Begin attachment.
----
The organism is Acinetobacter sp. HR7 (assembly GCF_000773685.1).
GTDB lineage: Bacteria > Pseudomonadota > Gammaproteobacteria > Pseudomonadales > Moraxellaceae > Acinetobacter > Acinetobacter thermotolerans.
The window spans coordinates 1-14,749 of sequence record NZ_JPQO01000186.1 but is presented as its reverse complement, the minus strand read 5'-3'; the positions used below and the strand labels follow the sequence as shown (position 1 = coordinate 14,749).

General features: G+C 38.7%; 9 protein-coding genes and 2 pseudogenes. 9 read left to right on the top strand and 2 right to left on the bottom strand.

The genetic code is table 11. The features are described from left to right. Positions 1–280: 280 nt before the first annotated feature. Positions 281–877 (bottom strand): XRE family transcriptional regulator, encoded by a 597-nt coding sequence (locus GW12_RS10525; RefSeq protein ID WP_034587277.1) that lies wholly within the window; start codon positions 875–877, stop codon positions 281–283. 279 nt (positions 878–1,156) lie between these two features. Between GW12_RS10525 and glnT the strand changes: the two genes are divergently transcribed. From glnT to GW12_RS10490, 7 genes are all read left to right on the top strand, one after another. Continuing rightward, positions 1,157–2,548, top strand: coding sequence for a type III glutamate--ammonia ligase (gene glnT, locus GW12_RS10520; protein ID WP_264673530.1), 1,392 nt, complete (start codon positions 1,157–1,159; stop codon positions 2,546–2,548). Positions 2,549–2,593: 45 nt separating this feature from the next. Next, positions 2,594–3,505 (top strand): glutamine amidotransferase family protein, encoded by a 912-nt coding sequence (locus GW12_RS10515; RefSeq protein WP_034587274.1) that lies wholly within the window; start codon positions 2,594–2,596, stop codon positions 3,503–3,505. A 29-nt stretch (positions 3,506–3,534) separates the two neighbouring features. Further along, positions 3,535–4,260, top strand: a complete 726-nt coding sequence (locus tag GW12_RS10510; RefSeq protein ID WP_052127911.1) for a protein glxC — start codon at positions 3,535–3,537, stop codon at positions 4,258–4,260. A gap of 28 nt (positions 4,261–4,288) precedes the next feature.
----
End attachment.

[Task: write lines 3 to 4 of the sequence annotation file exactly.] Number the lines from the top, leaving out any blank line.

The window spans coordinates 1-14,749 of sequence record NZ_JPQO01000186.1 but is presented as its reverse complement, the minus strand read 5'-3'; the positions used below and the strand labels follow the sequence as shown (position 1 = coordinate 14,749).

General features: G+C 38.7%; 9 protein-coding genes and 2 pseudogenes. 9 read left to right on the top strand and 2 right to left on the bottom strand.